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Research Papers: Conduction

Approximation of Transient 1D Conduction in a Finite Domain Using Parametric Fractional Derivatives

[+] Author and Article Information
Sergio M. Pineda, Carlos F. M. Coimbra

School of Engineering, University of California, 5200 North Lake Rd., Merced, CA 95343

Gerardo Diaz

School of Engineering, University of California, 5200 North Lake Rd., Merced, CA 95343gdiaz@ucmerced.edu

J. Heat Transfer 133(7), 071301 (Apr 01, 2011) (6 pages) doi:10.1115/1.4003544 History: Received May 23, 2010; Revised January 11, 2011; Published April 01, 2011; Online April 01, 2011

A solution to the problem of transient one-dimensional heat conduction in a finite domain is developed through the use of parametric fractional derivatives. The heat diffusion equation is rewritten as anomalous diffusion, and both analytical and numerical solutions for the evolution of the dimensionless temperature profile are obtained. For large slab thicknesses, the results using fractional order derivatives match the semi-infinite domain solution for Fourier numbers, Fo[0,1/16]. For thinner slabs, the fractional order solution matches the results obtained using the integral transform method and Green’s function solution for finite domains. A correlation is obtained to display the variation of the fractional order p as a function of dimensionless time (Fo) and slab thickness (ζ) at the boundary ζ=0.

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Copyright © 2011 by American Society of Mechanical Engineers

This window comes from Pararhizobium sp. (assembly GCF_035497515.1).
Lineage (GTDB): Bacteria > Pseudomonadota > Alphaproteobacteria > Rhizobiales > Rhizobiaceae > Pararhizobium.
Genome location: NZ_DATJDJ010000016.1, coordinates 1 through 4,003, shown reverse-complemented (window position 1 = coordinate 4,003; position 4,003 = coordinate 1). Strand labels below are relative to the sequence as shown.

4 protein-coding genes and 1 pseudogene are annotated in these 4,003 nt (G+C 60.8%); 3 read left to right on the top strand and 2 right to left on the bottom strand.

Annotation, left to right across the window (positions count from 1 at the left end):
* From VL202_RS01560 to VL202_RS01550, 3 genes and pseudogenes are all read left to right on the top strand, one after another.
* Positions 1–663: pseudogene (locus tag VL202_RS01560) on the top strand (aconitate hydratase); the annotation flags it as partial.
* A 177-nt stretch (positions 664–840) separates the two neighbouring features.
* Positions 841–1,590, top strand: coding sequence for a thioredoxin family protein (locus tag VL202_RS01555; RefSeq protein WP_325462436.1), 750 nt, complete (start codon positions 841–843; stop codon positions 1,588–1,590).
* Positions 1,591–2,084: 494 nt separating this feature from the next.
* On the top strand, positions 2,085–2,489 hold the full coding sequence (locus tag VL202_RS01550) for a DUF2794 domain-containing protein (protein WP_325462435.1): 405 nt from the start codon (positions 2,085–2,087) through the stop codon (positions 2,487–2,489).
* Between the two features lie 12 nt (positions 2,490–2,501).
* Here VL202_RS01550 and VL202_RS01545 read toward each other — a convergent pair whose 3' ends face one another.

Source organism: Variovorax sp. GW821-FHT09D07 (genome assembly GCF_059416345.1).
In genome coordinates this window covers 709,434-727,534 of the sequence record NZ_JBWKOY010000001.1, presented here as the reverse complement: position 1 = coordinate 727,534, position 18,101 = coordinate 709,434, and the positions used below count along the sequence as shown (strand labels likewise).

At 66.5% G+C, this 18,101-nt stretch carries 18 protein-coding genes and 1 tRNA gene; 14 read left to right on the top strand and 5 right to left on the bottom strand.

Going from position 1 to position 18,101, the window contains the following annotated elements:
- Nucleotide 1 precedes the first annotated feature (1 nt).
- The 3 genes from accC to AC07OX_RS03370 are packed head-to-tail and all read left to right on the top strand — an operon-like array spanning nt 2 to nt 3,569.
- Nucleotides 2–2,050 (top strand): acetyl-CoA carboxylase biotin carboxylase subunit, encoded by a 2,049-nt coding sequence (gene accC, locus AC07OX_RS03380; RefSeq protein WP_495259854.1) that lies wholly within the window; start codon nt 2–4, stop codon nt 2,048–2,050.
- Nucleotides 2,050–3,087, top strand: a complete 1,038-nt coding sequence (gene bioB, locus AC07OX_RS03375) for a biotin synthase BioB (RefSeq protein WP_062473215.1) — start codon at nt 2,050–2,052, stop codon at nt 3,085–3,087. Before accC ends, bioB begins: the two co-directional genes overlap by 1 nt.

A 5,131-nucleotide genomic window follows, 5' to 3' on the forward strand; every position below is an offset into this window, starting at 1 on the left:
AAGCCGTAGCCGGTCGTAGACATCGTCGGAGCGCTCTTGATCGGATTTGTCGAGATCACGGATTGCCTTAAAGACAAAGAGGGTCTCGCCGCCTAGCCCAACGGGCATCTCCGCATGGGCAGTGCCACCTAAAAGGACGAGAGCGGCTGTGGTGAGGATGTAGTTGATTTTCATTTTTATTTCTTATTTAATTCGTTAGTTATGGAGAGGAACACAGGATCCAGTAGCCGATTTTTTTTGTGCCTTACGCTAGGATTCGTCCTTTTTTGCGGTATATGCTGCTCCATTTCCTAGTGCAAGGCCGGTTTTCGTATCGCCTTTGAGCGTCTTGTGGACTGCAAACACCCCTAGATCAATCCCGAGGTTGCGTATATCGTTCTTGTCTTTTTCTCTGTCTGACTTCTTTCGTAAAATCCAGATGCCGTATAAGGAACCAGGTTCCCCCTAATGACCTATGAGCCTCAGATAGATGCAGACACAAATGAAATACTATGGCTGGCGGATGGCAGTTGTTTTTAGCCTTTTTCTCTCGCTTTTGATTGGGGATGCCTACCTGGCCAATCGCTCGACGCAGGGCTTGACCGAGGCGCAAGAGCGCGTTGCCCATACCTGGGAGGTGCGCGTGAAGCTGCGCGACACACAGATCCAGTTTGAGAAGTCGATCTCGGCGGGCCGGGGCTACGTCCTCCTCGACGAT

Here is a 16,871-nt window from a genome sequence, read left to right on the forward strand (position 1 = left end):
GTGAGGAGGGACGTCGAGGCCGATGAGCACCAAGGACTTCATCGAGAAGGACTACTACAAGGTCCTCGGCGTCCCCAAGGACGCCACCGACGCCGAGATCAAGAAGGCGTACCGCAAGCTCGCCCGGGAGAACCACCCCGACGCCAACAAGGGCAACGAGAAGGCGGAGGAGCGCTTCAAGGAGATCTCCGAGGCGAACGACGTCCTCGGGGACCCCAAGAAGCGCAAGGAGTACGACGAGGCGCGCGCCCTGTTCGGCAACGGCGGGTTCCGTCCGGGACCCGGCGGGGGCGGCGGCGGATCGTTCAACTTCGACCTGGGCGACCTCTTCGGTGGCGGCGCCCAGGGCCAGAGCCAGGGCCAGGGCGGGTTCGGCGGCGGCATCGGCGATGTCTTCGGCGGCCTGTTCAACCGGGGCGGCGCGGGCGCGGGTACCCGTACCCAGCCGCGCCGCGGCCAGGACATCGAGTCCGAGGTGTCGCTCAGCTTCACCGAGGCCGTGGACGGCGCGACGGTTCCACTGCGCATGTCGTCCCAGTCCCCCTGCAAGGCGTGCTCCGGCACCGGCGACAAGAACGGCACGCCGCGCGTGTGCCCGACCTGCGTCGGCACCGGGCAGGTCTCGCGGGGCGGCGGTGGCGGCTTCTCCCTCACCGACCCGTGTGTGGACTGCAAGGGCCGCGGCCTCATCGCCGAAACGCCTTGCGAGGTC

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Figures

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Figure 1

Description of the problem. Constant heat flux is applied from the left to a slab with initial temperature Ti. Temperature distributions at different times are shown.

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Figure 2

Comparison of results with integral transform, semi-infinite domain, and finite differences for one-dimensional transient heat conduction with a boundary condition of the second kind at ζ=0. Solutions are shown for Fo=0.0625, but other Fourier numbers show equal matching between solutions using these methods. Steady and unsteady regimes are depicted to highlight the solution domains.

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Figure 3

Comparison of semi-infinite, integral transform, and half-derivative solutions for Fourier number Fo∊[0.005,0.0625]. All methods match satisfactorily.

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Figure 4

(a) Half-derivative plus disturbance ε, semi-infinite domain, and integral transform solutions match for Fo=0.0625. ((b)–(d)) Numerical approximations from half-derivative plus disturbance (ε) and integral transform are compared for several values of λ.

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Figure 5

Change in the perturbation ε for several values of dimensionless slab size λ for Fo=0.0625

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Figure 6

Error of symmetry given in Eq. 23 for several values of λ for Fo=0.0625

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Figure 7

Range of variable order derivative at ζ=0 for several values of λ and for Fo=0.0625

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Figure 8

Results obtained with the correlation given in Eq. 29. The behaviors of the order of the fractional derivative p at ζ=0 are displayed for a range of values of parameters λ and Fo.

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